The world of work is changing; it was only a matter of time before technology fundamentally changed how we perceive work, coworking and hybrid working models are a clear indication that the historical 9-5 working day is over. With the increase in cloud technologies and the ability to work from anywhere, many jobs no longer require people to be in an office to perform their daily duties. In a slow UK economy, with low growth and concerns over Brexit, companies need to be agile enough to compete with nimble start-ups, manage costs and scale or descale resources depending on demand.
Today according to the McKinsey Global Institute, there are approximately five million people in the UK currently working in the gig economy. This is around 16% of the total full and part-time workforce (32 million people). In the UK 39% of adults aged 55 and over were working independently versus 31% of workers between 25-54. A similar shift was found in Germany and Sweden.
Which UK Corporate Companies Leverage the Gig Economy?
Derived from the music industry, the ‘gig economy’ describes the growing trend of companies choosing to hire freelancers rather than full-time employees. Freelancers are paid for each individual “gig” they do – such as food delivery (McDonalds ‘McDelivery’ powered by Uber Eats being the perfect example) or a car journey – instead of by day or by the hour.
Workers will usually have zero-hour contracts and limited employment benefits (sick leave, holiday pay, redundancy pay, maternity leave and even minimum wage). Many workers prefer the freedom that comes with these arrangements, whilst others feel they are left to compete for work to make up their full-time wage, of which there is no guarantee.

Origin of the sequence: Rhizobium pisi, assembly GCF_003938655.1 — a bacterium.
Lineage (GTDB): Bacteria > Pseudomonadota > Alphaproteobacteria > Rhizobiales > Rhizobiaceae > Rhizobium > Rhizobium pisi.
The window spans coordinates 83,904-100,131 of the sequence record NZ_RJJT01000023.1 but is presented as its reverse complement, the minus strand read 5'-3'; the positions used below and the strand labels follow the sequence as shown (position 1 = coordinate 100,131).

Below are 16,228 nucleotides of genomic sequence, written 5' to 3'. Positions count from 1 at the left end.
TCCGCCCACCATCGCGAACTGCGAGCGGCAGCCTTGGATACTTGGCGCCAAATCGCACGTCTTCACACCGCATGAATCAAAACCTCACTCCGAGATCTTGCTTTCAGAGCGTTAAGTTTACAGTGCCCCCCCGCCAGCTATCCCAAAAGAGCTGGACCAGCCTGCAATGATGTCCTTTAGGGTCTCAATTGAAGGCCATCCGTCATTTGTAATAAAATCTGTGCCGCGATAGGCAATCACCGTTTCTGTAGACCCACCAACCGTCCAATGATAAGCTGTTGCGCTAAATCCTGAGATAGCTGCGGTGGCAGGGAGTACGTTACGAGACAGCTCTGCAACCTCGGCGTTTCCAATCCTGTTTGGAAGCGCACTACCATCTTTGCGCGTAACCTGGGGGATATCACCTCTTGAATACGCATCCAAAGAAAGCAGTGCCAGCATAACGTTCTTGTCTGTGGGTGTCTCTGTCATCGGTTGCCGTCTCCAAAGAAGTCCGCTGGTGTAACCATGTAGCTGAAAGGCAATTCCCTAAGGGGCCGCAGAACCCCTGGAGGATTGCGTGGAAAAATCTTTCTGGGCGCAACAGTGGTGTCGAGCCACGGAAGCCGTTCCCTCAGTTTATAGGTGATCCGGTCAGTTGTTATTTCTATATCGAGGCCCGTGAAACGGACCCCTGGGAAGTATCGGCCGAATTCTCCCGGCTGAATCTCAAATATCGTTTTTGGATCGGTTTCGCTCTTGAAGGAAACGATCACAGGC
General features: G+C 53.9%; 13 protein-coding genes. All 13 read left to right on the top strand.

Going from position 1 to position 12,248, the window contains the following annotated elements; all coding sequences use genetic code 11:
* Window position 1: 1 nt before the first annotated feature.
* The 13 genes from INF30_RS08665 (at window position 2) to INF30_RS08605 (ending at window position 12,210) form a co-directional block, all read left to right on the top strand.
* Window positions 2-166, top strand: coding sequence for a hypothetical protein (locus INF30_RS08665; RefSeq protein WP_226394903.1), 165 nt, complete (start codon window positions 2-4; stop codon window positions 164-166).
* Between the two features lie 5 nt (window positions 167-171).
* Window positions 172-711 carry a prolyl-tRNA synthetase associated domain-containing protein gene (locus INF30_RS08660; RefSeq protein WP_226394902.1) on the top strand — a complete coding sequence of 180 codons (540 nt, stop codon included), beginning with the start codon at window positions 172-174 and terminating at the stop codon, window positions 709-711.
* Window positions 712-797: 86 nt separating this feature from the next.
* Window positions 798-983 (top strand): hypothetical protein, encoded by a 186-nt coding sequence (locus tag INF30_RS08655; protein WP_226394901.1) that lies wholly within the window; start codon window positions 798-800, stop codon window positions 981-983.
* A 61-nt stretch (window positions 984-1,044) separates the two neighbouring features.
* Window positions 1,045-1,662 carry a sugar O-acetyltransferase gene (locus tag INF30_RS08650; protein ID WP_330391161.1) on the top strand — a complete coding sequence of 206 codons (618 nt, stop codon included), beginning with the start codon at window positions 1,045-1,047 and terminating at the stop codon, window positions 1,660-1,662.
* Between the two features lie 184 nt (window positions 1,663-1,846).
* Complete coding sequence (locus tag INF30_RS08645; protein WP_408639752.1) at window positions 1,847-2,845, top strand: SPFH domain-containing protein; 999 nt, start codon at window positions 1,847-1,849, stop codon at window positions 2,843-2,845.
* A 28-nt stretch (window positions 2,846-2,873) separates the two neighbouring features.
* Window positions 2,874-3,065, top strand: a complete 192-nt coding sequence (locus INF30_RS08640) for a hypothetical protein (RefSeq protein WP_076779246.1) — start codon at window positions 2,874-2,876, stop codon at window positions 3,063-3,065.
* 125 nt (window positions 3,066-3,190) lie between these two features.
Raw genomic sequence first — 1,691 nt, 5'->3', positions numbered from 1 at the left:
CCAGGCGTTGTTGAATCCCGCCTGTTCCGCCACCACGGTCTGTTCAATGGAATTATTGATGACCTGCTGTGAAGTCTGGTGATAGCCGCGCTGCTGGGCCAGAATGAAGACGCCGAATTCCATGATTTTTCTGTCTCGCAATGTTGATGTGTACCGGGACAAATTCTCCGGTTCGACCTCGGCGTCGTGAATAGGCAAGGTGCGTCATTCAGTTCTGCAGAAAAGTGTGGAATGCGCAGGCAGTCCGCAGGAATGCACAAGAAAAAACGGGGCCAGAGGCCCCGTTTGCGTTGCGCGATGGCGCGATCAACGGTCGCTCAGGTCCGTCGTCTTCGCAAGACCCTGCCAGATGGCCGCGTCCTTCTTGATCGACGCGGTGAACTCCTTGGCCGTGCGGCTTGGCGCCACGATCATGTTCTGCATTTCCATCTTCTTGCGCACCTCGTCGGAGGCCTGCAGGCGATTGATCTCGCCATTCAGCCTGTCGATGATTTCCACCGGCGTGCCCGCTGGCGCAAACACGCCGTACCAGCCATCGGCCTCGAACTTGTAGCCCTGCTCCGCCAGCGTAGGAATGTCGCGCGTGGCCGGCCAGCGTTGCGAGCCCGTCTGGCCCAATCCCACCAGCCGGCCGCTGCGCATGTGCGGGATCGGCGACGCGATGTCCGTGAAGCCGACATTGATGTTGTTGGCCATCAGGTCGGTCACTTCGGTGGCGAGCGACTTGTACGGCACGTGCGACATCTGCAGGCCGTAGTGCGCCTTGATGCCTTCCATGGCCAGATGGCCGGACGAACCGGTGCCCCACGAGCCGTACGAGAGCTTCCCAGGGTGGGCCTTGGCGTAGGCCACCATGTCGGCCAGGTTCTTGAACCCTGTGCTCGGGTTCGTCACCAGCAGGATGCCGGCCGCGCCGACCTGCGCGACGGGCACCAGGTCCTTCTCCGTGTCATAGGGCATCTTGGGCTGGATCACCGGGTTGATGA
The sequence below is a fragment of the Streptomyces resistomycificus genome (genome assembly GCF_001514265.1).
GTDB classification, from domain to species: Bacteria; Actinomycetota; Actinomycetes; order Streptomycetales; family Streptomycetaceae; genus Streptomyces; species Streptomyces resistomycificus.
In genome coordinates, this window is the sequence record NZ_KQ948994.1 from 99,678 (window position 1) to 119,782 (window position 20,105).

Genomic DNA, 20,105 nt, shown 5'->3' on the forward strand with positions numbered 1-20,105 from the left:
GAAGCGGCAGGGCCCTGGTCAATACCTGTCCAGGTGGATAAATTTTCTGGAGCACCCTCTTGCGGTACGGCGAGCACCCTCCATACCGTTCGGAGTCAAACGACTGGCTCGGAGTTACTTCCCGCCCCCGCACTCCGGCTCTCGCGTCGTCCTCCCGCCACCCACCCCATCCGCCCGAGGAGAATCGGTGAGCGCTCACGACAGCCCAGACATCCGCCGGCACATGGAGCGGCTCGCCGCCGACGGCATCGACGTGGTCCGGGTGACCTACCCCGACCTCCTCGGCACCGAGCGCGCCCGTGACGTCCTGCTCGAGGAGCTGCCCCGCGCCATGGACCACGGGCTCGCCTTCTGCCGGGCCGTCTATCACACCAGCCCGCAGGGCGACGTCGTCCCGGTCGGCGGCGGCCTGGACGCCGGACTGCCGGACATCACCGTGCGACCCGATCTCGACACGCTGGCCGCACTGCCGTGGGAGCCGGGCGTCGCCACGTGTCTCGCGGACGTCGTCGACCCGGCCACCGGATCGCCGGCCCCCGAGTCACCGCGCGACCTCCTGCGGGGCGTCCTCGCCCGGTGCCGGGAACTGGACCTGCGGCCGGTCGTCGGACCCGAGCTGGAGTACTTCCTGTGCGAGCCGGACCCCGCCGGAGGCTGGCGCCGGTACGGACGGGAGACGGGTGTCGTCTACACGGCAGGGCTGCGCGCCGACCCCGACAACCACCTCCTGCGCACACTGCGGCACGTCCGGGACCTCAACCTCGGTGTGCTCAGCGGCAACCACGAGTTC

The gig economy spans a range of sectors including transport, retail and food, where jobs are increasingly temporary and flexible. Headline UK companies operating within the gig economy include UBER, Deliveroo, Addison Lee, Amazon, Ocado, DPD & Argos.
Impacting White Collared Workers & Freelancers
Surveys show the top four reasons workers are flocking to the gig economy are flexible work schedules, quick remuneration, no boss and an improved work-life balance. All similar reasons for running your own business or becoming an entrepreneur. Although great reasons for workers focusing on deliveries, what does this mean for white-collared workers who need somewhere to work, which in turn is helping to drive the evolution of coworking.
A traditional workspace can be a great option. It provides long-term financial security in the form of a lease and the ability to reflect your brand within the workspace for visiting clients. However there’s a problem, many landlords will want to see years of company accounts and strong projected financials, which isn’t always easy to come by if you own a newly formed business. This leaves the option of serviced offices, coworking or working from home.
The popularity of coworking spaces such as WeWork is partly explained by freelancers’ need to be around others. Many coworking companies schedule Christmas activities for their members. As an example, WeWork’s host a Christmas market pop-up, party, children’s day, Christmas carol workshop and wreath-making sessions. In fact, several large corporations have begun to establish their operations within coworking spaces too.
The Evolution of Coworking within the Gig Economy
We feel the trend of the coworking evolution will continue to gather pace as the rising cost of traditional business real estate pushes businesses further out of London, and workers will continue to adopt the idea of temporary and remote offices.